Fixing a new cap on the ruptured pipe would also give engineers greater flexibility if they have to move the containment ships quickly because of an approaching storm, another official said.

But before the administration gives BP permission to go ahead, it wants detailed timetables for the steps ahead and contingency plans in case things go wrong.

"To approve these potential actions, I must have knowledge of the steps and decision points involved," Coast Guard Admiral Allen wrote, highlighting that while the measures were being carried out, the amount of oil pouring into the Gulf could increase.

Dudley said earlier Thursday BP was hoping to cap the gushing well ahead of schedule, even as early as July 27, when the troubled energy giant reports second-quarter earnings.

It is the first time the British energy giant has set a fixed date for ending the disaster, and is ahead of a mid-August time frame outlined by the US government for completing two relief wells to permanently cap the leak.

But Allen and other US officials remained cautious about the date, stung by a string of botched efforts to contain the massive oil spill now in its 11th week.

If the relief wells can be completed ahead of schedule "we can all jump for joy," he said, but adding the government's mid-August target was more of a "realistic expectation."

Dudley did concede in an interview with the Wall Street Journal that the company's "perfect case," threatened by the Atlantic hurricane season that usually heralds rough weather in the Gulf, was "unlikely."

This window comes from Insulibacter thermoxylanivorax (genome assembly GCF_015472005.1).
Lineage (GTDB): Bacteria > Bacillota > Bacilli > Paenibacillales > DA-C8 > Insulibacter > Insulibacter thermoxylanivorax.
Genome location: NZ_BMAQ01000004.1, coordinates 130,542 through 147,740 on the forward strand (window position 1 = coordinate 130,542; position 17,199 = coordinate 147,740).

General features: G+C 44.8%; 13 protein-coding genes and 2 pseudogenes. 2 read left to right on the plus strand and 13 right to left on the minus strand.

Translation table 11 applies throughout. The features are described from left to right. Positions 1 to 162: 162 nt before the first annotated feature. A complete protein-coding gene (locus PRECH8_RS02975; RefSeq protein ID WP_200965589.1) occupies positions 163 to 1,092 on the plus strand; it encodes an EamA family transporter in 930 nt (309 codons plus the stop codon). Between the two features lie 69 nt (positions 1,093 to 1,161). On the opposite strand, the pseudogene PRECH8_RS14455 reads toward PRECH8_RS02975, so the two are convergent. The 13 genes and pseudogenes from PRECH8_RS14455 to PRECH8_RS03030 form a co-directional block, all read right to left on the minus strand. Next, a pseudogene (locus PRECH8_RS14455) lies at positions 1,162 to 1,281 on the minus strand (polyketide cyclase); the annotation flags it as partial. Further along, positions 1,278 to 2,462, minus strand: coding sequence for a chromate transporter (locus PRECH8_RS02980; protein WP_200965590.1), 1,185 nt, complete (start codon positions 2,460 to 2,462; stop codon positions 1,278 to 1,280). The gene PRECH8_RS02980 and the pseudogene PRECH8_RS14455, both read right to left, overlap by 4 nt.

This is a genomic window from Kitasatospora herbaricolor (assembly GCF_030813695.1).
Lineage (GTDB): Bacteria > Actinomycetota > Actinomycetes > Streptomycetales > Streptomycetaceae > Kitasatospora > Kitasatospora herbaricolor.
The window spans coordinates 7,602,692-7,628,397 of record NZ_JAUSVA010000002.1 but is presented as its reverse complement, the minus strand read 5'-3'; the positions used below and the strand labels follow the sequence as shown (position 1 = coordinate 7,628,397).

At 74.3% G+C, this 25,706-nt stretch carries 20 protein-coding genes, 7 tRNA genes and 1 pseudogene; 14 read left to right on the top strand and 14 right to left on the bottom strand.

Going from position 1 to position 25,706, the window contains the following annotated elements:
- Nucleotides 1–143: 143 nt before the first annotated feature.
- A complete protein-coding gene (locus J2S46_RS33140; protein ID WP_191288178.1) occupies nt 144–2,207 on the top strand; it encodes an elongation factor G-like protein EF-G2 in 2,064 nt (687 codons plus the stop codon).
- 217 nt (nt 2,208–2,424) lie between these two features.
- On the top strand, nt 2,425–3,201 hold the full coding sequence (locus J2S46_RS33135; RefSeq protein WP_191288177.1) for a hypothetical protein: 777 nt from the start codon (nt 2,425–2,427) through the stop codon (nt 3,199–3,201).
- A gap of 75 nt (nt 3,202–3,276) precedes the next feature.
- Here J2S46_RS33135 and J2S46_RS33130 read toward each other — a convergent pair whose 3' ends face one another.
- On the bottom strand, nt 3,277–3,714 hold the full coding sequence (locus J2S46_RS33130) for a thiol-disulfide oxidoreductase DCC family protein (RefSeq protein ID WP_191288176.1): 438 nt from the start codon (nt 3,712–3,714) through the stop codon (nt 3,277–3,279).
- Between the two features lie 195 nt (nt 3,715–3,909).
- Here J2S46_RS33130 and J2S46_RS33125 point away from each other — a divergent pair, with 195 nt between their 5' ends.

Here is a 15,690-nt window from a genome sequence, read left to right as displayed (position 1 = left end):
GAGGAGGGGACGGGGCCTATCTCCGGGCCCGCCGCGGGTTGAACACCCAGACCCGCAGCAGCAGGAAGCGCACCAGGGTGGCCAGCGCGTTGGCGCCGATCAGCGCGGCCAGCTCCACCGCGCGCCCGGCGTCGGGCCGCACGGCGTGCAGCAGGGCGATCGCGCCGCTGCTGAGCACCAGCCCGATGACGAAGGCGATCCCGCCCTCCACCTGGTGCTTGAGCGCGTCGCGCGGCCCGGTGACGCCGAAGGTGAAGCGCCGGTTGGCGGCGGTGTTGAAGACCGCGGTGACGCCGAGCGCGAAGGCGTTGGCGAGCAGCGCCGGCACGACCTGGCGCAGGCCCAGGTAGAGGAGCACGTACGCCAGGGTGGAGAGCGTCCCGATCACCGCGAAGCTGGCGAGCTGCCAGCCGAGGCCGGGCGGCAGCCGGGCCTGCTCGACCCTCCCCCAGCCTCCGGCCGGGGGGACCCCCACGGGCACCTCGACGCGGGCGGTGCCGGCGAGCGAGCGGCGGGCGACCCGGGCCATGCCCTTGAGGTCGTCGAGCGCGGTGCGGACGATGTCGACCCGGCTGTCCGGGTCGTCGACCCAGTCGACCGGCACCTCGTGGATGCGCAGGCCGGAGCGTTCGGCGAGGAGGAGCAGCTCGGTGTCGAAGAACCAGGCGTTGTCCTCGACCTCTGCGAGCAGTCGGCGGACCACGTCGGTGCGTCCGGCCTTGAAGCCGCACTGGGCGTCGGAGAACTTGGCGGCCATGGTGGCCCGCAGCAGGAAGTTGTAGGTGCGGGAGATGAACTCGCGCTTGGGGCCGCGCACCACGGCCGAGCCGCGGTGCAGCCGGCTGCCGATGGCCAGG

Allen said meanwhile that all the leaking oil would be contained this month if the new cap and a connection to the other processing ship, called the Helix Producer, is put in place.

The new moves by BP would boost the amount of captured oil more than three-fold, to "60,000 to 80,000 barrels a day."

A new depression was churning Thursday in the Gulf, and although it was not expected to grow into a major hurricane, tropical storm warnings were issued for the Texas and Mexican coastlines. Allen, however, said it appeared the response team has "the sea state we need" for deploying the Helix.

US officials had previously said the ship, still two to three days away from being connected to the containment system, would more than double the amount of oil that can be siphoned up to 53,000 barrels per day (bpd).

If the 80,000 bpd figure is achieved, the production capacity would exceed the current 35,000 to 60,000 barrels estimated to have been spewing into the sea every day since the catastrophic April explosion destroyed the BP-leased Deepwater Horizon drilling rig.

The British oil giant is also mulling a US demand for advance warning of any big financial deals that could affect its ability to pay for the spill.

In addition to requesting 30 days advance warning of any asset transfers or merger plans, US officials requested monthly financial statements, copies of credit and loan agreements, and any reports evaluating its financial state.

Leaking crude has now washed up on the shores of all five Gulf states, and tar balls from the spill have even entered the vast Lake Pontchartrain, bordering New Orleans.